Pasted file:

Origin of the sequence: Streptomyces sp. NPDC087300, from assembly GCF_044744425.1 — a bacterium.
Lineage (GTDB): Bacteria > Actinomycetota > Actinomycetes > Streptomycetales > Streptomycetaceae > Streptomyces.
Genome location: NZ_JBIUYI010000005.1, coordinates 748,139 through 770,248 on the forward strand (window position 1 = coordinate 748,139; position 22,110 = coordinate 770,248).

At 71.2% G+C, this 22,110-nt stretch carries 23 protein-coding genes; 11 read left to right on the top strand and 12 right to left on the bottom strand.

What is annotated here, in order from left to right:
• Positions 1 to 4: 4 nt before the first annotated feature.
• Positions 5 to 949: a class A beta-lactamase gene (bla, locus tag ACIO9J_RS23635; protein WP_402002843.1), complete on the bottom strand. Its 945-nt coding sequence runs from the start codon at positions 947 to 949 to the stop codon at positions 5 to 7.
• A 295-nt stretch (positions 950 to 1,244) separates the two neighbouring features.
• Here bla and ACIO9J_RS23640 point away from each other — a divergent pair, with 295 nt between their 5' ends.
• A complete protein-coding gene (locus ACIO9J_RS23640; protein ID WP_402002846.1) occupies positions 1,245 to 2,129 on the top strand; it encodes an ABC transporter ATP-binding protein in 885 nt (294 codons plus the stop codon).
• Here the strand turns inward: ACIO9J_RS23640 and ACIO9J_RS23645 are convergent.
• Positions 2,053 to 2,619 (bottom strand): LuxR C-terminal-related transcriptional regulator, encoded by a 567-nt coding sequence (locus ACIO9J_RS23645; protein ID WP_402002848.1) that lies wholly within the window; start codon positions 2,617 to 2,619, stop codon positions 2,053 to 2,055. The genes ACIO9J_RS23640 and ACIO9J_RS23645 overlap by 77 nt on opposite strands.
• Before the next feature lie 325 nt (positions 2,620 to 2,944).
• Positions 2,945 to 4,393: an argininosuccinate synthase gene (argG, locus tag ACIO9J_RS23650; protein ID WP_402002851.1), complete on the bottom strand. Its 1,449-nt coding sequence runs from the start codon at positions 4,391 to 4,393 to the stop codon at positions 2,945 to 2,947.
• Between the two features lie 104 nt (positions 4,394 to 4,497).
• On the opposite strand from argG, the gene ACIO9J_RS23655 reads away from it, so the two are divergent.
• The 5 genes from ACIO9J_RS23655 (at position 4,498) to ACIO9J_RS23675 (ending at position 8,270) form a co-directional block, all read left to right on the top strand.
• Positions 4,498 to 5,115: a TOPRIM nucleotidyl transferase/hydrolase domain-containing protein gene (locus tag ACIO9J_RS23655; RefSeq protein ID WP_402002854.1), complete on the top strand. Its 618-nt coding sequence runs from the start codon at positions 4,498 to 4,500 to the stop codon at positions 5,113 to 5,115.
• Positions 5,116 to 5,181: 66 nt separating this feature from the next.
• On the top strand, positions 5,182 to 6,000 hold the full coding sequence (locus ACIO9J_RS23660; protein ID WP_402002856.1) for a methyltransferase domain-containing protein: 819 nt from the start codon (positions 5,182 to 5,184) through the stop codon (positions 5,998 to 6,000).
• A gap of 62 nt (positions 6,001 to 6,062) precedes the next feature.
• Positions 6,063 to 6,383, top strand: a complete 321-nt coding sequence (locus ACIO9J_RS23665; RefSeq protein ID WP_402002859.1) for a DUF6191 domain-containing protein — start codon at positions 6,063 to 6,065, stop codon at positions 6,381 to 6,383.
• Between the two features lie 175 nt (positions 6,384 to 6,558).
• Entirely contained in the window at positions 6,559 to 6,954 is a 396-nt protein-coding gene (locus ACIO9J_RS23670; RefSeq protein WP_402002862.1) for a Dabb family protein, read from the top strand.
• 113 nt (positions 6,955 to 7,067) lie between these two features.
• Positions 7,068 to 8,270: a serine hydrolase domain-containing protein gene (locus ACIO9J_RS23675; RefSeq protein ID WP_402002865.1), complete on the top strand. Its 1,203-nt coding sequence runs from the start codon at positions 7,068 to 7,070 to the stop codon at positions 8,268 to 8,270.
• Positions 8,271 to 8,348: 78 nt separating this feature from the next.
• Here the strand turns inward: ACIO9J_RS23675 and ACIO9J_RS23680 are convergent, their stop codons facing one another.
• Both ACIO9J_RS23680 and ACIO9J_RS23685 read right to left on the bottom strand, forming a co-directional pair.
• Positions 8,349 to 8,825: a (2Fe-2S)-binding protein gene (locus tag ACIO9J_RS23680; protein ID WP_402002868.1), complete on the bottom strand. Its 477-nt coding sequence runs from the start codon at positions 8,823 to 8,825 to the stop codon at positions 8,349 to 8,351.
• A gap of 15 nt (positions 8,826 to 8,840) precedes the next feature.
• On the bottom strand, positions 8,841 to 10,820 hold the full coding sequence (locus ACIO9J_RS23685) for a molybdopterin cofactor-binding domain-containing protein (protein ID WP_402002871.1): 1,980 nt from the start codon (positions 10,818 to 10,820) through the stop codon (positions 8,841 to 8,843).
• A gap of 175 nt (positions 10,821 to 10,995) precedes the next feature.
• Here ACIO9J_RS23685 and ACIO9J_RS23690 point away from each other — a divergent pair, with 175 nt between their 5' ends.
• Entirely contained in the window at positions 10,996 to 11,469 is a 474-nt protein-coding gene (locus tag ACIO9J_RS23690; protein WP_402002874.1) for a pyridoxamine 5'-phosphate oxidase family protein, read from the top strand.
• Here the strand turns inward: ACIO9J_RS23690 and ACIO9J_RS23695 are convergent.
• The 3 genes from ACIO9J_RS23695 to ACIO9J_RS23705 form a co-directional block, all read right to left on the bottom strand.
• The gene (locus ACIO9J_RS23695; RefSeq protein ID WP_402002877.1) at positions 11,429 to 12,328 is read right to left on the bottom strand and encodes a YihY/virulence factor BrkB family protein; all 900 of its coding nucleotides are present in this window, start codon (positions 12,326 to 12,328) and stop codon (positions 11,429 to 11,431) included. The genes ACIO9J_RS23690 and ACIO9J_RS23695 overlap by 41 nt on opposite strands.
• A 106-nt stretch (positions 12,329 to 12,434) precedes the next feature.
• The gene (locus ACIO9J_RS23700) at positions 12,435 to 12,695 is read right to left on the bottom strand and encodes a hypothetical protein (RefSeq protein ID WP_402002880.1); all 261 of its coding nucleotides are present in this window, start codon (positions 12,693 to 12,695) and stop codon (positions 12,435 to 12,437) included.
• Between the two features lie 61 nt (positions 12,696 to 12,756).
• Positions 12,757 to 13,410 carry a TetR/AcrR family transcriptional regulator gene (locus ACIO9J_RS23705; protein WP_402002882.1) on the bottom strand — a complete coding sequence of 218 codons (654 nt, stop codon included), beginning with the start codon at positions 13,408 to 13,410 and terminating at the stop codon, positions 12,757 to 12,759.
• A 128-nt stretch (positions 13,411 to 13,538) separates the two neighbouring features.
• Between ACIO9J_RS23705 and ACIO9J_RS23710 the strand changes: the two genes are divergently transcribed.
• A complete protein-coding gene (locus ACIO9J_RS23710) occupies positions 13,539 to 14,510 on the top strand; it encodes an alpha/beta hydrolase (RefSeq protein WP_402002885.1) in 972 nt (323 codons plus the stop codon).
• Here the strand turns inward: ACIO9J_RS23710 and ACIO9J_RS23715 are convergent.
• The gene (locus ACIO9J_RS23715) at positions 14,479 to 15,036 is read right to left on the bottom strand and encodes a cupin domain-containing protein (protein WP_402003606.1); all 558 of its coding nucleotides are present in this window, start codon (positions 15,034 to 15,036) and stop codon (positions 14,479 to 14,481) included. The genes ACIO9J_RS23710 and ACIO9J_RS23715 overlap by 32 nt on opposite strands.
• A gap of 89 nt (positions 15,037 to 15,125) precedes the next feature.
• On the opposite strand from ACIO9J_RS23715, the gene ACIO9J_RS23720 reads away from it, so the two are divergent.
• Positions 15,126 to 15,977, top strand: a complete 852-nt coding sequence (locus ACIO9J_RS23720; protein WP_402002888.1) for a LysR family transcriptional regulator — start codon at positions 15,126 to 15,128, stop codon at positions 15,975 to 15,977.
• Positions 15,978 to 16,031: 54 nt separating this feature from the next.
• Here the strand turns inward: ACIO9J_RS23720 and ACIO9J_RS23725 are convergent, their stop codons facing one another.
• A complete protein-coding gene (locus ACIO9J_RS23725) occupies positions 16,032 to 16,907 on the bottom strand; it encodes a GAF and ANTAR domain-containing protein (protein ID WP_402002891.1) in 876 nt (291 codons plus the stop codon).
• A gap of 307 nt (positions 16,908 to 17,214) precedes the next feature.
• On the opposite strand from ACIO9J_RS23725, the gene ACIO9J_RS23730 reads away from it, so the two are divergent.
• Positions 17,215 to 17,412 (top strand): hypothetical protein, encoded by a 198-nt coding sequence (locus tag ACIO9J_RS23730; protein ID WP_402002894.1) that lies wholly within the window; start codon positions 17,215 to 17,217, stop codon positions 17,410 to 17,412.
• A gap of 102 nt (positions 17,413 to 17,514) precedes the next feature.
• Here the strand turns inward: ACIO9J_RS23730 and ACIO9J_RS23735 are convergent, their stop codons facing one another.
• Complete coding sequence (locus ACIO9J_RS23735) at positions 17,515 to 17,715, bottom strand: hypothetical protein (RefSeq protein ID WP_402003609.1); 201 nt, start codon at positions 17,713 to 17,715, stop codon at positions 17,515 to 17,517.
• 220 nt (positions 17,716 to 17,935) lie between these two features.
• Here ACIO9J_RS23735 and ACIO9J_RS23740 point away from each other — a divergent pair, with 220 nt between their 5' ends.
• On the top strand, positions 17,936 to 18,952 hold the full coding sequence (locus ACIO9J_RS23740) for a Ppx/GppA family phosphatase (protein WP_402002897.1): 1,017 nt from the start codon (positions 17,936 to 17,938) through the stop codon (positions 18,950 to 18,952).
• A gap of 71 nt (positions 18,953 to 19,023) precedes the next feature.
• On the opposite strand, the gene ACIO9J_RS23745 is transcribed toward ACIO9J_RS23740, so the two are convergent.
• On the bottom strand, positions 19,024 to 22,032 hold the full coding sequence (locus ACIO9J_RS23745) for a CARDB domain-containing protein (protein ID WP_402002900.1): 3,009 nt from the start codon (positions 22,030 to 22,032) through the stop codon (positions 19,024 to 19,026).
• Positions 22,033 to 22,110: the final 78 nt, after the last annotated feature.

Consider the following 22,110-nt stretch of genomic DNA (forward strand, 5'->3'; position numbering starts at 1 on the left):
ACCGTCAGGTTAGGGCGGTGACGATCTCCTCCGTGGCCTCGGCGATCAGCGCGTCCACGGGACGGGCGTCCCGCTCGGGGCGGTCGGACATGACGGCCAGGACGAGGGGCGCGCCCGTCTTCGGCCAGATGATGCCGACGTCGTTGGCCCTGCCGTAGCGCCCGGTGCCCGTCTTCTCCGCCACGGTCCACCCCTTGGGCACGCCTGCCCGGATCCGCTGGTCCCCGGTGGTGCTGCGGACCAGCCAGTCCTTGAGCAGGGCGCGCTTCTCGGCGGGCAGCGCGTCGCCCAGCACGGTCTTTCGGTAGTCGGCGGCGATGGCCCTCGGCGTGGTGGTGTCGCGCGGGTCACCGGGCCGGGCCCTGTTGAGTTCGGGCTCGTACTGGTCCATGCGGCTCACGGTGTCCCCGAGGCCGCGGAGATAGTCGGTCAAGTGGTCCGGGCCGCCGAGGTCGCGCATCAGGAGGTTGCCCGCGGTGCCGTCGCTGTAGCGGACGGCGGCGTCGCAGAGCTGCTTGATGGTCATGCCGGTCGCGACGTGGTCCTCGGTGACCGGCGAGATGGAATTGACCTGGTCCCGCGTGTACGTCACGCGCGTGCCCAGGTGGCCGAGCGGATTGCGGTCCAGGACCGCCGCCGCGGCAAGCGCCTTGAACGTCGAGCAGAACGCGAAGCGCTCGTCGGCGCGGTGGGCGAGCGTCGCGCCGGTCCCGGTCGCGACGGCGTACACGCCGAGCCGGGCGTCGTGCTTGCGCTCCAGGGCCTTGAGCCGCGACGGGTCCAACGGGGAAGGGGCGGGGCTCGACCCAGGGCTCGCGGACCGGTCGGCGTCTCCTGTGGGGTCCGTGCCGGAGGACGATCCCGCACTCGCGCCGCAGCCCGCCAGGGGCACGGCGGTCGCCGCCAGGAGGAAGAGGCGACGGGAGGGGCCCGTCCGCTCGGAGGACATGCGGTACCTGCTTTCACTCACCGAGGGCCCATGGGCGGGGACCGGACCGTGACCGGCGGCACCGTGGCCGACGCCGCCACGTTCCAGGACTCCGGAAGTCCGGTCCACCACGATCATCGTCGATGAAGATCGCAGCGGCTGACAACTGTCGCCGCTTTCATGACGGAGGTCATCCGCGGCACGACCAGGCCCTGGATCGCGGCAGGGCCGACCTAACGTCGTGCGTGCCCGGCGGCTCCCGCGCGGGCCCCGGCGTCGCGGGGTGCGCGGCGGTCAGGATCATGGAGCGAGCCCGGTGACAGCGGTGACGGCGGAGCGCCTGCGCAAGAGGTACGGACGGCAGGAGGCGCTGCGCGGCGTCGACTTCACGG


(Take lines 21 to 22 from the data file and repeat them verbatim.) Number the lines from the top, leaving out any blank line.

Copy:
• A gap of 62 nt (positions 6,001 to 6,062) precedes the next feature.
• Positions 6,063 to 6,383, top strand: a complete 321-nt coding sequence (locus ACIO9J_RS23665; RefSeq protein ID WP_402002859.1) for a DUF6191 domain-containing protein — start codon at positions 6,063 to 6,065, stop codon at positions 6,381 to 6,383.